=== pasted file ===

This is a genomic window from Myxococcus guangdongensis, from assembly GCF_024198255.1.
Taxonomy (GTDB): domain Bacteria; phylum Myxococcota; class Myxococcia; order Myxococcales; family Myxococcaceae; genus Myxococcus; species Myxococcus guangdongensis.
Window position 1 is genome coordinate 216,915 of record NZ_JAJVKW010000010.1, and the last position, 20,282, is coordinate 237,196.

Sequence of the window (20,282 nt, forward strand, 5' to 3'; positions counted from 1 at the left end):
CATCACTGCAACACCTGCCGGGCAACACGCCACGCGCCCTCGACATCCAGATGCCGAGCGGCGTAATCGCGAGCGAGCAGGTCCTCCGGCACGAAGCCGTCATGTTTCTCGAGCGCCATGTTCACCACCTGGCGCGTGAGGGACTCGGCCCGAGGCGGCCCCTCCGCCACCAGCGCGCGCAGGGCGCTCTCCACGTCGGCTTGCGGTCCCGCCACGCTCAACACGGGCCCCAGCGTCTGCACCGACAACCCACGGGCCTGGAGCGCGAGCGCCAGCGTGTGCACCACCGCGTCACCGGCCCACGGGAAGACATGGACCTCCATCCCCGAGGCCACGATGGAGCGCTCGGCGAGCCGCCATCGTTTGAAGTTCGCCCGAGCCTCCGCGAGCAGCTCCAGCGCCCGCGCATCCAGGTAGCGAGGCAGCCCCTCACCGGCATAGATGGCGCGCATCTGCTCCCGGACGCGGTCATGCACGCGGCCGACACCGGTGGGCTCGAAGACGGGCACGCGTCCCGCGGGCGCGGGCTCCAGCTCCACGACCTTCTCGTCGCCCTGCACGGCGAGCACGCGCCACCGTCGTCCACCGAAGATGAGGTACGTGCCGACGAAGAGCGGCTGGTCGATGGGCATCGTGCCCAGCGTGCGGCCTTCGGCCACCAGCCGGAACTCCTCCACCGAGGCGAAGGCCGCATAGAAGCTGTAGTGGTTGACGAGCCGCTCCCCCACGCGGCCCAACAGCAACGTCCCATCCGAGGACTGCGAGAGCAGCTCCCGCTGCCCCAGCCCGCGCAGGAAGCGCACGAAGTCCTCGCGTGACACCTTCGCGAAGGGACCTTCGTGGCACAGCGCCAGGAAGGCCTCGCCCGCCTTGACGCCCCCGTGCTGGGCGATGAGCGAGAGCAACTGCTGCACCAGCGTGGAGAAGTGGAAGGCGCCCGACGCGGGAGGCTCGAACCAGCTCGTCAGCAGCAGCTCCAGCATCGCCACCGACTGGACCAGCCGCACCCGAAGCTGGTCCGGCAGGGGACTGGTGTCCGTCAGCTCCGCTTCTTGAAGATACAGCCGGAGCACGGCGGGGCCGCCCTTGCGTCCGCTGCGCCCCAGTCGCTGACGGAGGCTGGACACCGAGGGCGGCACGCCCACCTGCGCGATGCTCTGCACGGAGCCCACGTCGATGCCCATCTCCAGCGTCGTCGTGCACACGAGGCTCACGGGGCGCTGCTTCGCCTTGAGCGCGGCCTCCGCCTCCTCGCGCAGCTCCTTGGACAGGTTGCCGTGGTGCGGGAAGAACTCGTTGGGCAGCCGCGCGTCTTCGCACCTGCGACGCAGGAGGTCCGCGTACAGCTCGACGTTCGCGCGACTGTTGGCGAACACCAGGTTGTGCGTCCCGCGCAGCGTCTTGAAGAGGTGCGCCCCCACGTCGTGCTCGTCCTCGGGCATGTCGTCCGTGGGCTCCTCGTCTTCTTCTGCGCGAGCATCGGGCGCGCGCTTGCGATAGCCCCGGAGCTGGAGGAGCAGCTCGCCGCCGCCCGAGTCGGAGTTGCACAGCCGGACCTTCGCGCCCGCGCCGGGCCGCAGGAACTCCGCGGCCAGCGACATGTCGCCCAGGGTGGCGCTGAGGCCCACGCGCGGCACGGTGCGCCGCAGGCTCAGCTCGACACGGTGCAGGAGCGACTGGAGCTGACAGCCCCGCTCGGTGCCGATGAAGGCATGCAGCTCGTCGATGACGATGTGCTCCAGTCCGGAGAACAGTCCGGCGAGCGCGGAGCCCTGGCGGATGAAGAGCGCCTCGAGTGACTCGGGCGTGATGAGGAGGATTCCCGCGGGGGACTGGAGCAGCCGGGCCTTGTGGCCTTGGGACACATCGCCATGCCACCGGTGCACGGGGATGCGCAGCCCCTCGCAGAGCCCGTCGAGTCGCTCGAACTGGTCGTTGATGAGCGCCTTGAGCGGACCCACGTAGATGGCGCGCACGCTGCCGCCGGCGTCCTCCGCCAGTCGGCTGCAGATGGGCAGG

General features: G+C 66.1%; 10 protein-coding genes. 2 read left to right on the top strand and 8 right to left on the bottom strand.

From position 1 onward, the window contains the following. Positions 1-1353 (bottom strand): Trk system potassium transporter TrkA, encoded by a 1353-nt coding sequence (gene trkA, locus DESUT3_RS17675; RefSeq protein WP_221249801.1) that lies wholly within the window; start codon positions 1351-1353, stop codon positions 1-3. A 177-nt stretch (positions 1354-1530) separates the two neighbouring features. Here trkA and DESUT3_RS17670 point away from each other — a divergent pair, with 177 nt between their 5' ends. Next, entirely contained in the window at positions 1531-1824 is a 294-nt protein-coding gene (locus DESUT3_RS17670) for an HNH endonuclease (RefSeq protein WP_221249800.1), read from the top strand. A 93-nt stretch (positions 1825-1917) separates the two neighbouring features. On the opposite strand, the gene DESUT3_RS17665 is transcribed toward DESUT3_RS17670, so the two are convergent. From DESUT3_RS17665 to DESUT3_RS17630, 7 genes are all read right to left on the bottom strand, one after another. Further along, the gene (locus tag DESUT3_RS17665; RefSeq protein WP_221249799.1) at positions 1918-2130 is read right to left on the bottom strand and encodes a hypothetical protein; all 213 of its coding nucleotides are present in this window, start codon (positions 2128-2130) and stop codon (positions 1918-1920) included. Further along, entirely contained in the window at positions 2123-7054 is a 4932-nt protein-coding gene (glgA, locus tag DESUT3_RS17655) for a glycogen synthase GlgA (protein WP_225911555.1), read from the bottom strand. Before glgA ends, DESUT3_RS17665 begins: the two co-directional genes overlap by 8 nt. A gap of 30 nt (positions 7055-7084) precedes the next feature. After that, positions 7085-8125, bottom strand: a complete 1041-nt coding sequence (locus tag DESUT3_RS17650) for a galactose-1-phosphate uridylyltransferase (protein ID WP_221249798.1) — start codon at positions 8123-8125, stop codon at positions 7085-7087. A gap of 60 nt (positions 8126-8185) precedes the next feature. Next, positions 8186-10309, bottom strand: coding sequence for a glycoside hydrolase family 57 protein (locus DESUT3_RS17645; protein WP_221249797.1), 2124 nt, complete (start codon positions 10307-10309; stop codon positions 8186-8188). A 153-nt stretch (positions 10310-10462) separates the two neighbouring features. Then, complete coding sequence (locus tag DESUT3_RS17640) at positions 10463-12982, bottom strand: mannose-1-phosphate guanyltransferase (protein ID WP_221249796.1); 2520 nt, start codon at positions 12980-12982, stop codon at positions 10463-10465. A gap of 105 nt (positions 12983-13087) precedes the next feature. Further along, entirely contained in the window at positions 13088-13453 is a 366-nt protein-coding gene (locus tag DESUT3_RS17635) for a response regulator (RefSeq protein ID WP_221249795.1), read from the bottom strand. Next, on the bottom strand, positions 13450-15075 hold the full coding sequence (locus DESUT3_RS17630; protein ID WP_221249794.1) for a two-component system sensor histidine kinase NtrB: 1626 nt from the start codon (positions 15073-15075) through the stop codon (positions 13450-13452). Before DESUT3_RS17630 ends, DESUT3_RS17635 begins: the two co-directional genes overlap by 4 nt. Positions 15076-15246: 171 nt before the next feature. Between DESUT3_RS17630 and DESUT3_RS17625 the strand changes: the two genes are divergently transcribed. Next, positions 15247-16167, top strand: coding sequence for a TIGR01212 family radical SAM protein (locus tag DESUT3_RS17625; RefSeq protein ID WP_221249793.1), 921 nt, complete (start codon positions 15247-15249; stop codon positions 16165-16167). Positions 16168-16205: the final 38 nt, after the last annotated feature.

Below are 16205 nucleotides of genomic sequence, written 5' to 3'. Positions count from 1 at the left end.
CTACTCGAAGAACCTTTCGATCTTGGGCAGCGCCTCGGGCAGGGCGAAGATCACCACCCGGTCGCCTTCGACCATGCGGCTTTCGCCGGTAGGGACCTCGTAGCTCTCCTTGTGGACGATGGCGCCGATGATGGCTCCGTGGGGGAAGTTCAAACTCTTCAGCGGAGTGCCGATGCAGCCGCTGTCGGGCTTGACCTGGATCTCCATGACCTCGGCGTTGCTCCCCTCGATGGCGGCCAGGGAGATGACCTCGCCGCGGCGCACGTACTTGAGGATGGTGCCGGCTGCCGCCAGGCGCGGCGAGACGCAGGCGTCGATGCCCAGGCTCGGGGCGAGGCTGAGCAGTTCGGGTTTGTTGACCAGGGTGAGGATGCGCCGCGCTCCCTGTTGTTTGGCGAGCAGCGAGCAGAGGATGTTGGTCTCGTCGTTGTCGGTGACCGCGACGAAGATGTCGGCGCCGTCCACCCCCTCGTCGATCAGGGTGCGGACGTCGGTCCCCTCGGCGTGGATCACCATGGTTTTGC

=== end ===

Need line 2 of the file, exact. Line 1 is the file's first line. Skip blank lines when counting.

Taxonomy (GTDB): domain Bacteria; phylum Myxococcota; class Myxococcia; order Myxococcales; family Myxococcaceae; genus Myxococcus; species Myxococcus guangdongensis.